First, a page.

During and after the code reconciliation process, engineers should regularly self-review with a few simple decision analysis tools to ensure continued integrity and satisfaction of ethical obligations as a professional. The first such tool, proposed by Noreen M. Surgrue and Timothy G. McCarthy, is called superposition of norms (2015). This method is especially useful when the norms of engineering design, local customs, or the sending organization are in conflict. The tool asks engineers to imagine a character who is equally biased (and thus unbiased) towards all parties, and who is tasked to systematically consider the ideal solution from each perspective. In this way, the rationalized compromise maximizes the interests of all stakeholders. Other quicker, simpler tests might include, but are by no means limited to: 1) Sleep Test, 2) Mirror Test, and 3) Newspaper Test (Chang, 2010, p. 466). Namely, engineers may ask themselves the following questions: Would this design decision keep me awake at night? How would I feel looking into the mirror? How would this look on the front page of the newspaper? These easy checks all have a similar basis— to provide an initial diagnosis of potentially regretful decisions— and can be conducted as often as desired. While failure of any of these tests should immediately encourage action and reorientation, engineers must ultimately recall that focus should not be given to merely meeting minimum threshold, but aspiring to safer and more effective designs.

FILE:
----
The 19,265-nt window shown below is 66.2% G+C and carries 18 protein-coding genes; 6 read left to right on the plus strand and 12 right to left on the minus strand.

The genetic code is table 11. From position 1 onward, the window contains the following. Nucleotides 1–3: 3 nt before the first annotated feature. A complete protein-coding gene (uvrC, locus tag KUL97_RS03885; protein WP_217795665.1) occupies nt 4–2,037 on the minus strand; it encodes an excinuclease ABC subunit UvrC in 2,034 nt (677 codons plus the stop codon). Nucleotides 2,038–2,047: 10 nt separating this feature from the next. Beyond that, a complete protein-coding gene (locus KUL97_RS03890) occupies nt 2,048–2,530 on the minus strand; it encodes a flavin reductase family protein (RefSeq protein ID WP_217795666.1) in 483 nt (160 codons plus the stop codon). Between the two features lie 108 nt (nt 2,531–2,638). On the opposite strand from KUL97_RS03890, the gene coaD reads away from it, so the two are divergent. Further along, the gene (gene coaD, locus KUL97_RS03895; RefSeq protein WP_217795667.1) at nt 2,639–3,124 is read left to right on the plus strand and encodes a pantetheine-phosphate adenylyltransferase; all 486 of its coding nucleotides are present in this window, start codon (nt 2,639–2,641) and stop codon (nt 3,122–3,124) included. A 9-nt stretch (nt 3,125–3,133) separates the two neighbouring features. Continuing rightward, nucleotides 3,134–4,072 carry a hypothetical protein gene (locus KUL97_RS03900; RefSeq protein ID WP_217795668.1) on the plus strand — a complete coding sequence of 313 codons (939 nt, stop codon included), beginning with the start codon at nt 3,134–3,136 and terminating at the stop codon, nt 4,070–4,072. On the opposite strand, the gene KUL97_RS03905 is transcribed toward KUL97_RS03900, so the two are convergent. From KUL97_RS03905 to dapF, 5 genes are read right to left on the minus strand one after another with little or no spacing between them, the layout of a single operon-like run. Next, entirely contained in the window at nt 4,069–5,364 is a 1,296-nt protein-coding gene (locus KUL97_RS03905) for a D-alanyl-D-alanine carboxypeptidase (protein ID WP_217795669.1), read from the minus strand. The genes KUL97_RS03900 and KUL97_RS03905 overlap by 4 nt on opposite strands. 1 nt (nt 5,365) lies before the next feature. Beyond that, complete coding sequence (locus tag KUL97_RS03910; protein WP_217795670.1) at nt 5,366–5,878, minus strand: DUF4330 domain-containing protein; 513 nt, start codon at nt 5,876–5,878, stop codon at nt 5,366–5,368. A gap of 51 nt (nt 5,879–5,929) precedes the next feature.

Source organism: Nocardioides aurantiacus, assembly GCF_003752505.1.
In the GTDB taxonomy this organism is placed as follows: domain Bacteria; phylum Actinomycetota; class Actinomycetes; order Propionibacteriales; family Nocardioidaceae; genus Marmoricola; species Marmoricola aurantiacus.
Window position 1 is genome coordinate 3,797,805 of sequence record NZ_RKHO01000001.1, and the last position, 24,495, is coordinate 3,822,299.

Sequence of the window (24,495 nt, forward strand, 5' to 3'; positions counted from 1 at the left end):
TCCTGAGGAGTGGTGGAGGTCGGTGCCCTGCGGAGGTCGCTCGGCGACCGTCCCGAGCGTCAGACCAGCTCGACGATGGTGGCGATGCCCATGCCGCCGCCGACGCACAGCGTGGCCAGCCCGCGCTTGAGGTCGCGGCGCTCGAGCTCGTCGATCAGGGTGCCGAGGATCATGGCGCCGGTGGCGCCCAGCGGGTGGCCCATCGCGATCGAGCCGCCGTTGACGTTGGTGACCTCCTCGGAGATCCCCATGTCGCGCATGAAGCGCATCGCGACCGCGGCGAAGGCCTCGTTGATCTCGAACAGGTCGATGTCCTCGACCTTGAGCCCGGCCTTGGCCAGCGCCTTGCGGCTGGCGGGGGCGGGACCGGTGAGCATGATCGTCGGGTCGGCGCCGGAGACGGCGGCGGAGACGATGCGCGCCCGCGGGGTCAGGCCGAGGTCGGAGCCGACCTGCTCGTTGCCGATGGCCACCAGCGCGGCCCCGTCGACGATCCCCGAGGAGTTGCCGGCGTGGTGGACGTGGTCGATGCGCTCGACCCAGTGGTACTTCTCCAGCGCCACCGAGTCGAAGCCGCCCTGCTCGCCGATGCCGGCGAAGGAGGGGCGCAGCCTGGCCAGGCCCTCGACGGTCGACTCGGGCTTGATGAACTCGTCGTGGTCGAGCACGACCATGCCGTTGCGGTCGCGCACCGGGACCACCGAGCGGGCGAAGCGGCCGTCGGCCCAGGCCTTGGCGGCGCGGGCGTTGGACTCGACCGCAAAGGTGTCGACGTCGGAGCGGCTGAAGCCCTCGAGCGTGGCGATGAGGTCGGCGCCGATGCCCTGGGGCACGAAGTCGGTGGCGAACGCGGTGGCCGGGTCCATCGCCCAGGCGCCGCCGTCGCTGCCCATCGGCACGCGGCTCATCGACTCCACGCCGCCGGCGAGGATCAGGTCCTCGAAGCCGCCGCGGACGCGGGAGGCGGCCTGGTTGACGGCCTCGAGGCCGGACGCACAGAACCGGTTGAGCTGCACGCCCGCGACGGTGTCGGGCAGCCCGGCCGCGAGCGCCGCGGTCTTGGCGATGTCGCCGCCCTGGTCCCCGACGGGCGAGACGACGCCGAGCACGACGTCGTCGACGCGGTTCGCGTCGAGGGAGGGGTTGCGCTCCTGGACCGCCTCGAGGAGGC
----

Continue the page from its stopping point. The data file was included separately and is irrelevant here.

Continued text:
In the American Society of Civil Engineers (ASCE) code of ethics, the first listed fundamental canon reads that “engineers shall hold paramount the safety, health and welfare of the public and shall strive to comply with the principles of sustainable development in the performance of their professional duties” (emphasis added). Rather than reluctantly fulfilling obligations, engineers should stake personal interest in the dependability and excellence of their design. Although codes and standards may appear tedious or even daunting, they enable engineering professionals to shape and advance their fields. Instead of reacting passively to written rules, engineers should adopt a proactive stance, becoming familiarized— and involved, when possible— with code and standard drafting processes, actively anticipating potential decision or design conflicts, and engaging in the global dialogue surrounding their profession. Through discourse and personal ownership, engineers may begin to resolve these issues on a consistent basis: global solutions require a corresponding ubiquitous sense of global citizenship and cooperation.